These days, amidst an unending torrent of Game of Thrones gifs, signs of the end of democracy, and variations on that distracted boyfriend meme, I sometimes come across a Landsat image dropped without comment into the clutter. I stop and stare. Whether it’s an astroturf-green wedge of land somewhere in the Indonesian archipelago or the Crest-colored swirl of icy Antarctic seas, I try to imagine the world down there: A place I will probably never go, without landmarks or footprints, but irrevocably changed by us. Whether you recognize it or not, it’s home.

Amelia Urry is an associate editor at Grist.

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Toxic masculinity is probably destroying the planet.

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American Carrier Still Not Headed For North Korea

Mother Jones

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From the Washington Post:

As tensions mounted on the Korean Peninsula, Adm. Harry Harris made a dramatic announcement: An aircraft carrier had been ordered to sail north from Singapore on April 8 toward the Western Pacific. A spokesman for the Pacific Command linked the deployment directly to the “number one threat in the region,” North Korea, and its “reckless, irresponsible and destabilizing program of missile tests and pursuit of a nuclear weapons capability.”

Defense Secretary James Mattis told reporters on April 11 that the Carl Vinson was “on her way up there.” Asked about the deployment in an interview with Fox Business Network that aired April 12, President Trump said: “We are sending an armada, very powerful.” The U.S. media went into overdrive and Fox reported on April 14 that the armada was “steaming” toward North Korea.

Sending a carrier somewhere is a standard way of huffing and puffing without really doing anything of substance. Every president has done it. Trump, however, has brought it to new levels of irrelevant theater. Defense News tells us where the carrier and its strike group were really headed:

Rather, the ships were actually operating several hundred miles south of Singapore, taking part in scheduled exercises with Australian forces in the Indian Ocean. On Saturday — according to photographs released by the U.S. Navy — the carrier passed north through the Sunda Strait, the passage between the Indonesian islands of Sumatra and Java. It’s about 3,500 miles from Korea.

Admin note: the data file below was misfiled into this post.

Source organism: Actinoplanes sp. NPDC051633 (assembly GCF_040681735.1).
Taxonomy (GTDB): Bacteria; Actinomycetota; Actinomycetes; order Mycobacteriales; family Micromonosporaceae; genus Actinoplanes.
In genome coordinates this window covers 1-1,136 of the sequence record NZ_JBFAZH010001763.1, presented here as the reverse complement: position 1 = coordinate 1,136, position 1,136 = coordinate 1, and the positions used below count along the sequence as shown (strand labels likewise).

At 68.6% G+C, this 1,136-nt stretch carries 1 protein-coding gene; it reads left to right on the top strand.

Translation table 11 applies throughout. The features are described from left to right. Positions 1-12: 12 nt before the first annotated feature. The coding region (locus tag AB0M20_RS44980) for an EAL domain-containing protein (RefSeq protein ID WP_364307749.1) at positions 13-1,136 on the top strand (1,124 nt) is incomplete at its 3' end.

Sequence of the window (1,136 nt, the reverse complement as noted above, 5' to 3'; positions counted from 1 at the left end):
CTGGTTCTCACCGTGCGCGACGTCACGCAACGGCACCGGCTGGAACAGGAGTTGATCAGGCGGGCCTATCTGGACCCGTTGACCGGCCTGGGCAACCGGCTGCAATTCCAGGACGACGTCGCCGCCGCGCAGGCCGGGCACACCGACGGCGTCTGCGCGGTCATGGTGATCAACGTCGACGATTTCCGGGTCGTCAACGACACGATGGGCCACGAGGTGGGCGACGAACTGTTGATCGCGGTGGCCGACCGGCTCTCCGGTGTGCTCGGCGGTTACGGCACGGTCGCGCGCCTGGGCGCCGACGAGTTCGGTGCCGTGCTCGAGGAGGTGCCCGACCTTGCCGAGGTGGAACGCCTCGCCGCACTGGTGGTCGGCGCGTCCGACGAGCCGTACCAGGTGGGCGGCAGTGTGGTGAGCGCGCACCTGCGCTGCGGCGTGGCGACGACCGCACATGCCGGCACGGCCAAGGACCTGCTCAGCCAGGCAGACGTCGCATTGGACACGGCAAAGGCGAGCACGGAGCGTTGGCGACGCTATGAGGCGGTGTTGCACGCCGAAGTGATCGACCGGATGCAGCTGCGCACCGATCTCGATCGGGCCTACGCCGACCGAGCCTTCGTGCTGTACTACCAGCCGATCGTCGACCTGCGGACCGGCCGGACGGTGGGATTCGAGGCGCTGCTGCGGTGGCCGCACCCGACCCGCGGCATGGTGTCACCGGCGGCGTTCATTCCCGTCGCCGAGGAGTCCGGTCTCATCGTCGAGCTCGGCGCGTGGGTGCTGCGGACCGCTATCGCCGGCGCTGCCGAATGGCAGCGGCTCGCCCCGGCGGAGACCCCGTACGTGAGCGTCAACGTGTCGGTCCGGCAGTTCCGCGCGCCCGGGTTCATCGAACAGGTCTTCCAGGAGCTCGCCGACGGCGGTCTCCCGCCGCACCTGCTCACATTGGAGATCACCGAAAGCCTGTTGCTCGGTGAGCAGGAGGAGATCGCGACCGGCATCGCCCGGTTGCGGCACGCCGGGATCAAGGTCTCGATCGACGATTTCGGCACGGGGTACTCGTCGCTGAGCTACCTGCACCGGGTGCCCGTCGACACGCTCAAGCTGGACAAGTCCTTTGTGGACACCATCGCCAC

For the geographically challenged among us, here is the Sunda Strait:

As you can see, the Sunda Strait is south of Singapore. North Korea is north of Singapore. In fairness, neither Trump nor the Navy said when the Carl Vinson was going to head north, so technically no one lied here. Our “very powerful” armada will make its way to the Korean Peninsula eventually, but apparently no one’s in any rush.

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American Carrier Still Not Headed For North Korea

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When the Food in Silicon Valley Isn’t Spicy Enough

Mother Jones

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Listen to this story on Bite, Mother Jones’ new food politics podcast. You can access all our episodes here, or subscribe in iTunes, Stitcher, or via RSS.

In the back of an industrial park in Silicon Valley, Dewi Sutanto stands over a simmering pot of red and bright orange sauce. It’s over 80 degrees in the kitchen, and stacked food containers line the counter. Sutanto has filled about half of the day’s orders, mostly with beef rendang, a clove and cardamom-infused slow-cooked meat. She wipes her hands on her apron before lifting the lid off a steaming pot of white rice.

Sutanto, originally from an island near Sumatra, Indonesia, lives in Milpitas, California. When she moved to the United States 40 years ago, she brought her family’s recipes cooked for friends. Word of her food spread quickly among the Indonesian community, and Sutanto started a small catering business. But now, instead of relying on word-of-mouth to connect with customers, she’s using an app.